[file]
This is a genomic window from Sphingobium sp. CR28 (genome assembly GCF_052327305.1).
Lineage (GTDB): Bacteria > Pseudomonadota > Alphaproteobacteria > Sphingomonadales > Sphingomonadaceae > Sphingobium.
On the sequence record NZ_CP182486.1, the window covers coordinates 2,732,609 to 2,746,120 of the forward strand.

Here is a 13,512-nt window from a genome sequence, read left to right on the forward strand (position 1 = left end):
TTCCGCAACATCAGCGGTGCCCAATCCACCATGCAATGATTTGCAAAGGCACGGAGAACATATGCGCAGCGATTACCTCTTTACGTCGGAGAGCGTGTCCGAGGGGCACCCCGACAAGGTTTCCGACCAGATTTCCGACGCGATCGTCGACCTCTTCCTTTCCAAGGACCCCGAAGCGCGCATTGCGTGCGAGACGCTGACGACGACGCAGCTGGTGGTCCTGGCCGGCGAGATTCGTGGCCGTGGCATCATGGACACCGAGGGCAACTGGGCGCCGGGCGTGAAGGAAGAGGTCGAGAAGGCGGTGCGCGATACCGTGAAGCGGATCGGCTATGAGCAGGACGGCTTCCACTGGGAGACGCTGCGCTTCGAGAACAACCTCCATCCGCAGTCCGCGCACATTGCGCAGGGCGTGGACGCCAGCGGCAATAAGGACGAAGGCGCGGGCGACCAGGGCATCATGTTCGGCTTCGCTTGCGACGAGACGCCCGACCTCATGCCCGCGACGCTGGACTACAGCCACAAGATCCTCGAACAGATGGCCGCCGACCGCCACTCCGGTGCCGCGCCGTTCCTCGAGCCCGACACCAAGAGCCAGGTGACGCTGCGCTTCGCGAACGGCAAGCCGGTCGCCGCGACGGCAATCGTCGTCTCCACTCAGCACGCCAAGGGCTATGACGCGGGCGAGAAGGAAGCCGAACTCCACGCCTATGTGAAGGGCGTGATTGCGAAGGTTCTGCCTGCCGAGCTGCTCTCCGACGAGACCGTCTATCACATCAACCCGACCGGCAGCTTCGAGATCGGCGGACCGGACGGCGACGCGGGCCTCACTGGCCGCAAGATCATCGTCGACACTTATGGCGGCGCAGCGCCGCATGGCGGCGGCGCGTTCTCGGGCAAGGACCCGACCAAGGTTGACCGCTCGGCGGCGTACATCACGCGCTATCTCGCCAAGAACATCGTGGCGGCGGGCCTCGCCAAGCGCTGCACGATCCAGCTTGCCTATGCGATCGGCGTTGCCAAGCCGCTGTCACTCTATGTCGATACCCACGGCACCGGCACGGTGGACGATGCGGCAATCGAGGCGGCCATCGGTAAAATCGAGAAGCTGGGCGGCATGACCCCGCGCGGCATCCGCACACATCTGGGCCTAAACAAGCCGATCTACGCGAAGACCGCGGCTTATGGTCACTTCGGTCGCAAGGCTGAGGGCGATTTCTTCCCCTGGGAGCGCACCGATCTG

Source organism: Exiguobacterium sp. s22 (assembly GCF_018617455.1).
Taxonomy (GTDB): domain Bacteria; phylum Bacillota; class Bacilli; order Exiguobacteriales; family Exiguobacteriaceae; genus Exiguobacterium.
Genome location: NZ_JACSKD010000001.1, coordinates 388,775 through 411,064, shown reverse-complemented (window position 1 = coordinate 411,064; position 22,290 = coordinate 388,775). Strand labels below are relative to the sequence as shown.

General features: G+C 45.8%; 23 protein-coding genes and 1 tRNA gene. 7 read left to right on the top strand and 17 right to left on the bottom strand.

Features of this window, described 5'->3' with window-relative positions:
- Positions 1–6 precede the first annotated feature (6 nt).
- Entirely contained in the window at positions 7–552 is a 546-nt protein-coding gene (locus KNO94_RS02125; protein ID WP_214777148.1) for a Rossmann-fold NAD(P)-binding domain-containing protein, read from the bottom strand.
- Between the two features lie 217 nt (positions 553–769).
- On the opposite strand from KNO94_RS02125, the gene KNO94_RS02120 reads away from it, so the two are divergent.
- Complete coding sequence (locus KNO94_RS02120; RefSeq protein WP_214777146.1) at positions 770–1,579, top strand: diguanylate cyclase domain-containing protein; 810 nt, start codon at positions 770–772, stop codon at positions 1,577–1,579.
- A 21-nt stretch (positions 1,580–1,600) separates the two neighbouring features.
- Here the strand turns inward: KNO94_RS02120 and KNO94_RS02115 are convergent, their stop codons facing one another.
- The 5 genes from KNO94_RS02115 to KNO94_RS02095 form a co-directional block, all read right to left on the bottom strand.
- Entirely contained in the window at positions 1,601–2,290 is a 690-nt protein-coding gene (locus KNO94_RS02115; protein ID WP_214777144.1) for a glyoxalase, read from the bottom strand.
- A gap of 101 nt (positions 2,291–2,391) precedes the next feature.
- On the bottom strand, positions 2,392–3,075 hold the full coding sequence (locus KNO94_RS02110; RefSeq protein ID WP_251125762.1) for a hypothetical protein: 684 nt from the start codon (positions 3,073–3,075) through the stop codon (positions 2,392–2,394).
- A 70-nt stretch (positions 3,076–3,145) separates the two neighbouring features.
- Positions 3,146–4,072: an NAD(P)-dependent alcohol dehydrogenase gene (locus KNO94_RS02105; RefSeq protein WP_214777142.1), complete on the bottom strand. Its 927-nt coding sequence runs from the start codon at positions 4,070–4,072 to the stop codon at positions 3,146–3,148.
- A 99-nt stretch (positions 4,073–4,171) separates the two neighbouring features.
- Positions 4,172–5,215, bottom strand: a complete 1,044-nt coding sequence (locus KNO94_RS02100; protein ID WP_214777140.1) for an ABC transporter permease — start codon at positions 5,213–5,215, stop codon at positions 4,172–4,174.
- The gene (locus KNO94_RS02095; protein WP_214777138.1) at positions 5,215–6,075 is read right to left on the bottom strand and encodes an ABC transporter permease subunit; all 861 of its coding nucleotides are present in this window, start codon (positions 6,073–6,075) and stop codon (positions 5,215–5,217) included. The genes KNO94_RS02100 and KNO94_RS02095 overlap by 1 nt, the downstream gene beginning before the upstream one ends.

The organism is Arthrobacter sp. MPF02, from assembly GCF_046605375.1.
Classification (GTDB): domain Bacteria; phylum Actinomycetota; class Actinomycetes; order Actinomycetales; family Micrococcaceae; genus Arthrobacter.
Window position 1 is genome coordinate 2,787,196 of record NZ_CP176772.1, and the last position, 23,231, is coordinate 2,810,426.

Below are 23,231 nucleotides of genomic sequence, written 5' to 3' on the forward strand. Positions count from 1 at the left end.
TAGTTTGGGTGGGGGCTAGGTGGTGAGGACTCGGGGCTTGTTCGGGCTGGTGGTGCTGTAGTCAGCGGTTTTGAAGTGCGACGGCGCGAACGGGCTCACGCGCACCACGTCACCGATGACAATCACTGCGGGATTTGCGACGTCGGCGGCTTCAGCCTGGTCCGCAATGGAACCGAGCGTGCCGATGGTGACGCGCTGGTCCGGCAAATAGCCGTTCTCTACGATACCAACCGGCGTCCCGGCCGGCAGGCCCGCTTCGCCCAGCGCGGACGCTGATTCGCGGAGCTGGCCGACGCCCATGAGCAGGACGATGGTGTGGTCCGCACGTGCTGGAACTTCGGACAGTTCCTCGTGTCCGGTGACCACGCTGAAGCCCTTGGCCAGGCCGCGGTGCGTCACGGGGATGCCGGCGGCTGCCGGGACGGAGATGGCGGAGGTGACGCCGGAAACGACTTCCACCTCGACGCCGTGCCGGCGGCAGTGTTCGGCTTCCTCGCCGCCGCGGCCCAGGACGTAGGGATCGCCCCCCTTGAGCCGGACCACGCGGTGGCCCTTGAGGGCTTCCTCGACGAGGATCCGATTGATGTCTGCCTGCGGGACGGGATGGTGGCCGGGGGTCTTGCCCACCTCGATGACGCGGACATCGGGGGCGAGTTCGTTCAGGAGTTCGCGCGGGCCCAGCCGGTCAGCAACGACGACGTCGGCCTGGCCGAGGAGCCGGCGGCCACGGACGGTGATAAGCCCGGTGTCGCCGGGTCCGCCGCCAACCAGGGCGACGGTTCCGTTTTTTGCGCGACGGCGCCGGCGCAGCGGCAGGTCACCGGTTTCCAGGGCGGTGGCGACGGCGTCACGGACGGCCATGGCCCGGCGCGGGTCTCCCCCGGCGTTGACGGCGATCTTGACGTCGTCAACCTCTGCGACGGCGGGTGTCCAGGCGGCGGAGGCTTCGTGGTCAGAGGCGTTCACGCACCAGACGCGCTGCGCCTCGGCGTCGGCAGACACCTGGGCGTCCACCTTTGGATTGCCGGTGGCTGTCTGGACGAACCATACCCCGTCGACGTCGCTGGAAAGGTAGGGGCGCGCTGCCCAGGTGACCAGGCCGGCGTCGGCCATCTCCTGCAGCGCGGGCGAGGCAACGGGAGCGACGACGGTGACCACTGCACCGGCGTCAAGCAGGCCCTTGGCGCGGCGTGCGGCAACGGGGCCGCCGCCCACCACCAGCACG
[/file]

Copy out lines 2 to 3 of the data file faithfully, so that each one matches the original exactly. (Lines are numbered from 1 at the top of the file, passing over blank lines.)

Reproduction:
Lineage (GTDB): Bacteria > Pseudomonadota > Alphaproteobacteria > Sphingomonadales > Sphingomonadaceae > Sphingobium.
On the sequence record NZ_CP182486.1, the window covers coordinates 2,732,609 to 2,746,120 of the forward strand.